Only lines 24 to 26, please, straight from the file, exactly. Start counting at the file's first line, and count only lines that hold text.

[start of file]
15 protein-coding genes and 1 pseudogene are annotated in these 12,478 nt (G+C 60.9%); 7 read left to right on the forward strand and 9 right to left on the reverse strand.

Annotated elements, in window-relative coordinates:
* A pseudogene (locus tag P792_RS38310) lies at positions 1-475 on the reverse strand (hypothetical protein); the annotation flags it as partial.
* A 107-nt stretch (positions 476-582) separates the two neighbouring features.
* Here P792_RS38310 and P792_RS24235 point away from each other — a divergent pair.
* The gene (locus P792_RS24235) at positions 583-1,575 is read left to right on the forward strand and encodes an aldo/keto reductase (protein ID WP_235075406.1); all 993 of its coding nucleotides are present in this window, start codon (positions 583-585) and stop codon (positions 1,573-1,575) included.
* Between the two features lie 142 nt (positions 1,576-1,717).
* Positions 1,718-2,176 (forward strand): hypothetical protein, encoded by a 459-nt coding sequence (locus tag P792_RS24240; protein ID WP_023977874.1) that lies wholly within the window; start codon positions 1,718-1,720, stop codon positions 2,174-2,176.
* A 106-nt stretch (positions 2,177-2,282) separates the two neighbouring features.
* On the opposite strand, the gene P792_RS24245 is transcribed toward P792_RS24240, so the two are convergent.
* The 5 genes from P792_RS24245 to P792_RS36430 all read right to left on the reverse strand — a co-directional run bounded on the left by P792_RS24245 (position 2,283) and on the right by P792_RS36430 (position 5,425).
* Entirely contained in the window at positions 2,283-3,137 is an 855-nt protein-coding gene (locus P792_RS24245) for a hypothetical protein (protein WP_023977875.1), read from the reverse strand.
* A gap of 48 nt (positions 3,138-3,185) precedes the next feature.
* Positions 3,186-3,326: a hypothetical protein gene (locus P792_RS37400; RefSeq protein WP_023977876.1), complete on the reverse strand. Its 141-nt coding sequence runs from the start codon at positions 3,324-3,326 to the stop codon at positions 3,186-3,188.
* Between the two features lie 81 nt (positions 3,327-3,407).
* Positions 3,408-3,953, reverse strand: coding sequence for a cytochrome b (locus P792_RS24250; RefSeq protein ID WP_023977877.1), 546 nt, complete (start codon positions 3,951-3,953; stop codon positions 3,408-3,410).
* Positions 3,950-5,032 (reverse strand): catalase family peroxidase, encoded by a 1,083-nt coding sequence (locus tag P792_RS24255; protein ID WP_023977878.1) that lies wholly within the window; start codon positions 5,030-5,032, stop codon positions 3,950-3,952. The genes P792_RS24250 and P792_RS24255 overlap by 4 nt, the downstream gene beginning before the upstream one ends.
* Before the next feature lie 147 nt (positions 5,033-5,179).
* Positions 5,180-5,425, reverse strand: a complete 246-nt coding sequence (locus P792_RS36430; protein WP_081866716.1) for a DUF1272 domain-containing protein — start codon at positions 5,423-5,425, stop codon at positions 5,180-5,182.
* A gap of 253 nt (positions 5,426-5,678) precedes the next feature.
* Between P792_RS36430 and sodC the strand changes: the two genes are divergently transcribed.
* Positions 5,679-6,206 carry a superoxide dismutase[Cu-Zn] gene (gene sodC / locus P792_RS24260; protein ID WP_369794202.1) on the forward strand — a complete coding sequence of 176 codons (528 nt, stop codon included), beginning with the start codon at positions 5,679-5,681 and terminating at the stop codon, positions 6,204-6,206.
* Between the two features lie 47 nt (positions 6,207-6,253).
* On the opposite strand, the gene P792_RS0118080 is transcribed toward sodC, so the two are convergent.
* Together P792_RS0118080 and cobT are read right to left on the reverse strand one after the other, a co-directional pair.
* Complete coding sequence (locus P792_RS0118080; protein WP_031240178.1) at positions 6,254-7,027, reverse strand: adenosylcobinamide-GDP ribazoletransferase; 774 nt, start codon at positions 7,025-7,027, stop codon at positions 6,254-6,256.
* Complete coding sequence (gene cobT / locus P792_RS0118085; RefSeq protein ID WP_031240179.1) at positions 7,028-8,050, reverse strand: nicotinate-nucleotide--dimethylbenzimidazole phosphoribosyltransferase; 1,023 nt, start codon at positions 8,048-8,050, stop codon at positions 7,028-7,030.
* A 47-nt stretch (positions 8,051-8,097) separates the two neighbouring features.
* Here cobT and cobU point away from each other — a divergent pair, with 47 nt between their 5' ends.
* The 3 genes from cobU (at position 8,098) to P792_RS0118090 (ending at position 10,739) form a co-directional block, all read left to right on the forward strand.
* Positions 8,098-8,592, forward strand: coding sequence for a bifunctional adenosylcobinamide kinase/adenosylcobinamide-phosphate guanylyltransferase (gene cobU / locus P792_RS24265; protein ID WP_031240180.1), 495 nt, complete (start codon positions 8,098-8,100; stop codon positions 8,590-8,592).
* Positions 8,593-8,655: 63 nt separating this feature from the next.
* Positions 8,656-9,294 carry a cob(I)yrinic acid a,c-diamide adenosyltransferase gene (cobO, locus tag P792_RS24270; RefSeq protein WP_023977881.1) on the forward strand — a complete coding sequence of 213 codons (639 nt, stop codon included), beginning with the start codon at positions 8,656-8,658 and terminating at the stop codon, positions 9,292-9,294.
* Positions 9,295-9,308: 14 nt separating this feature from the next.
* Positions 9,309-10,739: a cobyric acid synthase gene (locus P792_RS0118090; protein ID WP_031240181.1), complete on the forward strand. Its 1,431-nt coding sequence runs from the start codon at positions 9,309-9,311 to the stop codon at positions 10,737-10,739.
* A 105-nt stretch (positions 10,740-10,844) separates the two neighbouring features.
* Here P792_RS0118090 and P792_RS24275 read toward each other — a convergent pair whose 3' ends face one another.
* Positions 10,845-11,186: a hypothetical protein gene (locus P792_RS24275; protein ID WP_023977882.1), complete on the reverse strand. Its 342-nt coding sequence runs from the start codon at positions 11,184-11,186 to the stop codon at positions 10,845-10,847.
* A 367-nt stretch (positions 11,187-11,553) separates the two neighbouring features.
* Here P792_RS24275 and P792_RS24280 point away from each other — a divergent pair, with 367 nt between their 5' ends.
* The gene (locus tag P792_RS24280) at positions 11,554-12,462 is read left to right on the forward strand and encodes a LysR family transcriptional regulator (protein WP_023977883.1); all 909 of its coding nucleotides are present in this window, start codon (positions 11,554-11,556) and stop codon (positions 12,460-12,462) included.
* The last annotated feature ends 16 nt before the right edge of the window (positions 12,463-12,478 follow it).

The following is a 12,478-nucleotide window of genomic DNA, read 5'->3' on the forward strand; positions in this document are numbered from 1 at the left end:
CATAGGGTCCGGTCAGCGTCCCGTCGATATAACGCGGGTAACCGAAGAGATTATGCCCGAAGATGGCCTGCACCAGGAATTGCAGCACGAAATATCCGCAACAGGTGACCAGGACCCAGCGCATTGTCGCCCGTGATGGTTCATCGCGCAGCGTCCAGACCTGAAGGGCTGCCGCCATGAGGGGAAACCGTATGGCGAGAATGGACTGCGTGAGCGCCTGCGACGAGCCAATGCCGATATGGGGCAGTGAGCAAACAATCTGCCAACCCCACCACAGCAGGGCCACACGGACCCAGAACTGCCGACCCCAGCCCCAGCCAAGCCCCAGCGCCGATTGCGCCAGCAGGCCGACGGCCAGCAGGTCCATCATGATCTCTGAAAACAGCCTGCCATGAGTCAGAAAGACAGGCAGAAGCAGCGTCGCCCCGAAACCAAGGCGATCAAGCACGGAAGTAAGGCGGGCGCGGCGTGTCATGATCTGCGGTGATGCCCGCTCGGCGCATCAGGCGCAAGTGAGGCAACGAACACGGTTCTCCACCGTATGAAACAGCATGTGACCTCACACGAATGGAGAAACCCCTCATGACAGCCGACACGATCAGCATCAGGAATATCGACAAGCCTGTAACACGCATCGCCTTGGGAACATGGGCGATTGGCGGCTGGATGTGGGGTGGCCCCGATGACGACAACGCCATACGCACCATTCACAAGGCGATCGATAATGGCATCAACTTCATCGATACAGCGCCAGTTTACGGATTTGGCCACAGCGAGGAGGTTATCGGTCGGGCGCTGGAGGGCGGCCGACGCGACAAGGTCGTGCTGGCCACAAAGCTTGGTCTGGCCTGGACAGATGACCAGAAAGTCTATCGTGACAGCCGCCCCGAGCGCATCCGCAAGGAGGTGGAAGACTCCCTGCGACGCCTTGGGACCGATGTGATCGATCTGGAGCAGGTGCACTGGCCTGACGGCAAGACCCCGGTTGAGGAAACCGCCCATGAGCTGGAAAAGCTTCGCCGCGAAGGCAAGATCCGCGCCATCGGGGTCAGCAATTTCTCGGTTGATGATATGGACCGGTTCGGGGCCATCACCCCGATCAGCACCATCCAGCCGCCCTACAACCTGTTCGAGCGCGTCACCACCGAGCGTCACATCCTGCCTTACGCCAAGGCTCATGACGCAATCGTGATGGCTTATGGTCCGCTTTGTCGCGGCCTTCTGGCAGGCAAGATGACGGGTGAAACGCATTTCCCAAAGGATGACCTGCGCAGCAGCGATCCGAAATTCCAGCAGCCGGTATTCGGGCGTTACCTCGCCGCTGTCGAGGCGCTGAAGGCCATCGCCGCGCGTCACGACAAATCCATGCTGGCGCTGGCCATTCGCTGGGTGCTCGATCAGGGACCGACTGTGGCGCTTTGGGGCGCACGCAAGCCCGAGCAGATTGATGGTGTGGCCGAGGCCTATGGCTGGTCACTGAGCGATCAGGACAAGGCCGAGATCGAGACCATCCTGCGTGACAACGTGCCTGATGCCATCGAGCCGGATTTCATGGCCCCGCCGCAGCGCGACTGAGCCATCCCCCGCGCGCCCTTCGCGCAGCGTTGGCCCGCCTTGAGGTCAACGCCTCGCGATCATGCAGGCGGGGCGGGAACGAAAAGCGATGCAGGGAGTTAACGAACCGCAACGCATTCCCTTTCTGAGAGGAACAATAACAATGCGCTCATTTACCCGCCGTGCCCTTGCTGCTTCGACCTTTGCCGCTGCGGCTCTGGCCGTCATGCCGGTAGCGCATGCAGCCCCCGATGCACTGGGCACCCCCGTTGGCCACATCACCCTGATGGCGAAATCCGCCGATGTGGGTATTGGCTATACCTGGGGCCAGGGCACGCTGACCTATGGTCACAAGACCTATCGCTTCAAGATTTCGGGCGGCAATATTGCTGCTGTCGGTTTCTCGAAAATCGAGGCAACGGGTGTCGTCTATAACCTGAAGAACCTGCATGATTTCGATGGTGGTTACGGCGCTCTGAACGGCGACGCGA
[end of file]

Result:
* On the opposite strand, the gene P792_RS0118080 is transcribed toward sodC, so the two are convergent.
* Together P792_RS0118080 and cobT are read right to left on the reverse strand one after the other, a co-directional pair.
* Complete coding sequence (locus P792_RS0118080; protein WP_031240178.1) at positions 6,254-7,027, reverse strand: adenosylcobinamide-GDP ribazoletransferase; 774 nt, start codon at positions 7,025-7,027, stop codon at positions 6,254-6,256.